Step 1: Take some translucent clay, and knead it until it is warm and soft. Choose an inclusion, either glitter or colored sand, and mix a pinch into the translucent. Set this clay aside.

Step 2: Decide what color you would like to mix for your second batch of clay. Even if you wanted to use a color "straight" and not mix your own color, you would need to knead the clay for a short while to condition it, which will improve the strength of the finished piece. By mixing a color, you can condition the clay at the same time, while you learn how the colors mix together. In general, if you are mixing a dark and a light color together, you will need a lot less of the dark color than the light color. For example, a tiny pinch of blue clay will make green in a large chunk of yellow clay. Try mixing Granitex and regular color Sculpey, metallic or pearlized Sculpey with regular color Sculpey, or translucent Sculpey with regular Sculpey colors. The combinations will all give different effects.

Step 3: Once your color is mixed, you can add sand or glitter inclusions if you want to. Or leave it as is.

Note: If you mix inclusions into the clay, it will be unsuitable for millefiori, or cane work. In this type of work, a log of clay is formed with designs in it, which will show when the finished cane is sliced. Inclusions will cause the blade to drag and ruin the design. We will not be doing cane work in this class, but if you ever do try it, be sure to keep clay with inclusions out of the design. This includes the pre-mixed Granitex colors, which contain tiny little fibers which also cause the knife blade to drag. What kind of knife blade do I mean? For this lesson you won't need anything terribly sharp but if you want to try cane work, I've had good results slicing small canes with an Ex-acto knife or a utility knife. For larger beads you might want to get one of the blades you can find in the craft store that are made specifically for polymer clay. And as always, respect the sharp knives and be careful how you store them. They are thin and it's easy to overlook them and leave them lying around.

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4. Bead Formation

At this point, the clay will probably be very soft. The heat from your hands softens the clay as you work with it. Sculpey is a very soft brand of polymer clay. If it is too soft to work with at this point, you can chill it down for a few minutes in the refrigerator or freezer. (Make sure it doesn't get mixed up with or touch any food.) It will also cool down if you set it aside for a few minutes. Some people set the clay on a piece of paper to absorb some of the plasticizer and stiffen the clay. This takes several hours or days and if you do this be sure to throw away the plasticizer-soaked paper.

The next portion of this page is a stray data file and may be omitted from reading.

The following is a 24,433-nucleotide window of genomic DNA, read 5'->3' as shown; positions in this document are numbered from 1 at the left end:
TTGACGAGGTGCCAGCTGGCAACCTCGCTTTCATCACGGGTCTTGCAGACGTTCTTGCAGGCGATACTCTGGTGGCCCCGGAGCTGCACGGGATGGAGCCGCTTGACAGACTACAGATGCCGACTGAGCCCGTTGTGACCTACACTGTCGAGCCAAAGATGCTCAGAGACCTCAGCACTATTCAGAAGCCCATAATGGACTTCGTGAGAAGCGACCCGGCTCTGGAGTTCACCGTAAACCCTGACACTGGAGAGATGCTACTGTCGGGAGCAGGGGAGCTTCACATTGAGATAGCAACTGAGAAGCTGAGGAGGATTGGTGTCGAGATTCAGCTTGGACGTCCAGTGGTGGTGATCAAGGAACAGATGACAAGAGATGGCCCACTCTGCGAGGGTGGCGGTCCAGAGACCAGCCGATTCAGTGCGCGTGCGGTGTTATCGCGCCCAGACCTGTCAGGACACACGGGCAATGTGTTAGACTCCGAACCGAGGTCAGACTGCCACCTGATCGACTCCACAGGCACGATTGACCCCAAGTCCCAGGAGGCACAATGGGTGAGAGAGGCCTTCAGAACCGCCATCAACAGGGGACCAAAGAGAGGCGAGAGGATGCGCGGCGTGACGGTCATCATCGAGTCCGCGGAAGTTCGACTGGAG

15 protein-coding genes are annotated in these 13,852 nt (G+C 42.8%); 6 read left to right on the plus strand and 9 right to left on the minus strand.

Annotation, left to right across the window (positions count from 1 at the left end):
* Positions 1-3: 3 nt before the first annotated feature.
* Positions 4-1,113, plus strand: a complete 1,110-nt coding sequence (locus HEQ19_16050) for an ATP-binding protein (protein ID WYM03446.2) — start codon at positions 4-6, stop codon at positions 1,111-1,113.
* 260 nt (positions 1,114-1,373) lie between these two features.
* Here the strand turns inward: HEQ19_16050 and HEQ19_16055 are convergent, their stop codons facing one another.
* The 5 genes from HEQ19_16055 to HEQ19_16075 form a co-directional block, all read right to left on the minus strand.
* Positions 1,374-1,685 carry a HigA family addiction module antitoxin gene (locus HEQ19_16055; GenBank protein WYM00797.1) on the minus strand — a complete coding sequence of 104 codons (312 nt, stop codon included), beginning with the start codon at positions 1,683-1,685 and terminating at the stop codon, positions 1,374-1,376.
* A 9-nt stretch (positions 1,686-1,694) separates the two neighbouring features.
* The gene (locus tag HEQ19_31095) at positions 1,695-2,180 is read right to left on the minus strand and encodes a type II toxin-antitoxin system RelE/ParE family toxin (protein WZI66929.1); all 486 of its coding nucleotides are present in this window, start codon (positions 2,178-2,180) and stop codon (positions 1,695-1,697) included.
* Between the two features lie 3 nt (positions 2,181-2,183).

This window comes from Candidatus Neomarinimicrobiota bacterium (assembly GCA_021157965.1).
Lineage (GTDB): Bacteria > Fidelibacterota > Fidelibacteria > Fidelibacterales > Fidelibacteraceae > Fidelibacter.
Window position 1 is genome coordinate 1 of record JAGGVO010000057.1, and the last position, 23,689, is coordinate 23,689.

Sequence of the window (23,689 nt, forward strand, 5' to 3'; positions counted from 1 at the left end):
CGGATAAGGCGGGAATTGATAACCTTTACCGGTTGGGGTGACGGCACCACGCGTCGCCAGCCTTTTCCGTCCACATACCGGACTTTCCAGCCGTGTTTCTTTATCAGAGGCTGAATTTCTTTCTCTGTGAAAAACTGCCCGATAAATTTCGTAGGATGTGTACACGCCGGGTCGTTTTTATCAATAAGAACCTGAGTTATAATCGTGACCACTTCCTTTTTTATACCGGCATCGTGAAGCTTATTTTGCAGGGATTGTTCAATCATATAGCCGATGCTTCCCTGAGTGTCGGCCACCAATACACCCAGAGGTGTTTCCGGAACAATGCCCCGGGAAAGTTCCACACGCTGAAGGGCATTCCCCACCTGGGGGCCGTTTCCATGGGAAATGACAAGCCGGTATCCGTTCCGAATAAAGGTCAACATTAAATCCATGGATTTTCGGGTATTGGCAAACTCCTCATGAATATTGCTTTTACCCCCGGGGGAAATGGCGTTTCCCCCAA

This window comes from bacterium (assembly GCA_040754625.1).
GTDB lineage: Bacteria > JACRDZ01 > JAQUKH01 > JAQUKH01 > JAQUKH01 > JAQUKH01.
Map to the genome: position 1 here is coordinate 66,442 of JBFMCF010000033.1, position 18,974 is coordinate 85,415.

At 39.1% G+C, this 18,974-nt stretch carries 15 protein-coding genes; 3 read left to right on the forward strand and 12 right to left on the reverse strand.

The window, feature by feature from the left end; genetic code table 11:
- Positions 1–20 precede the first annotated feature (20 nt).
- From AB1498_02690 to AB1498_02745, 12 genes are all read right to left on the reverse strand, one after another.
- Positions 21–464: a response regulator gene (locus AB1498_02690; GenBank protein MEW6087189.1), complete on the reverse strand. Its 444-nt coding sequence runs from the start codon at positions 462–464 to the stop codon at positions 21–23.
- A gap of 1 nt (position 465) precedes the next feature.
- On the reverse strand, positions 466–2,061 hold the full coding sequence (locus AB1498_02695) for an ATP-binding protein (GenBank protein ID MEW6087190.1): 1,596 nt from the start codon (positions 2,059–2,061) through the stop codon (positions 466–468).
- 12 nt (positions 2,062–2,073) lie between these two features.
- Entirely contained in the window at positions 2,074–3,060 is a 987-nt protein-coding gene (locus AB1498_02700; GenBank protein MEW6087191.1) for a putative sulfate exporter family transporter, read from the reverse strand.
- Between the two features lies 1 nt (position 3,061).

Note: It's ok to let the clay freeze - that doesn't seem to hurt it. If you are freezing it in order to cut nice clean clay slices, I've found that I get the best results when I remove one piece of cane from the freezer at a time, wait a few seconds until I see beads of "sweat" form on the clay, and then slice quickly before the cane gets too warm. While it's okay to get the clay cold, it's not okay to let it get hot before it's time to bake it. Never, for example, leave the clay in a hot car. While it may not get hot enough in the car to bake the clay at 275 degrees, it can get hot enough to ruin it. I've seen it happen!

Once the clay is workable, we will make assorted bead shapes. Some shapes you might want to try are spheres, discs, cubes, triangles, rectangles and cylinders. Or you can try some more organic forms, inspired by stones, invertebrates, wood, or seeds. Try to avoid long and very thin forms, or spiky or pointy objects. Unfortunately polymer clay is not usually strong enough for shapes like these - they break very easily. Sculpey is not one of the stronger brands of clay. Inclusions such as we are using in this class will weaken the clay further, but unless you use too much the clay will be strong enough for beads.

The easiest way to get holes in the beads is to skewer them before baking. Again, you might want to let the items cool before you make holes so they don't become distorted as you handle them.

To make a hole in a bead, pick it up gently between your fingers. Poke the skewer into the bead and rotate the skewer as you push it in. Drill until the point of the skewer just barely pokes through the other side. Turn the bead around and poke from the other side to finish the hole. This will give you a nice smooth finished hole on both ends. The bead is now ready to be baked.

A faster way to make holes works well if you want to make a bunch of small disc shaped beads:

  1. Roll out a cylinder of clay: about as long as a finger is a good start.
  2. Drill a hole all the way through the cylinder as if you were drilling a very long cylinder bead.
  3. Let the cylinder chill in the refrigerator until it is very stiff.
  4. Slice the cylinder into a bunch of small discs. If the clay is stiff enough, the holes will remain and not be distorted.
  5. Finish the beads by smoothing the sharp edges with your fingers.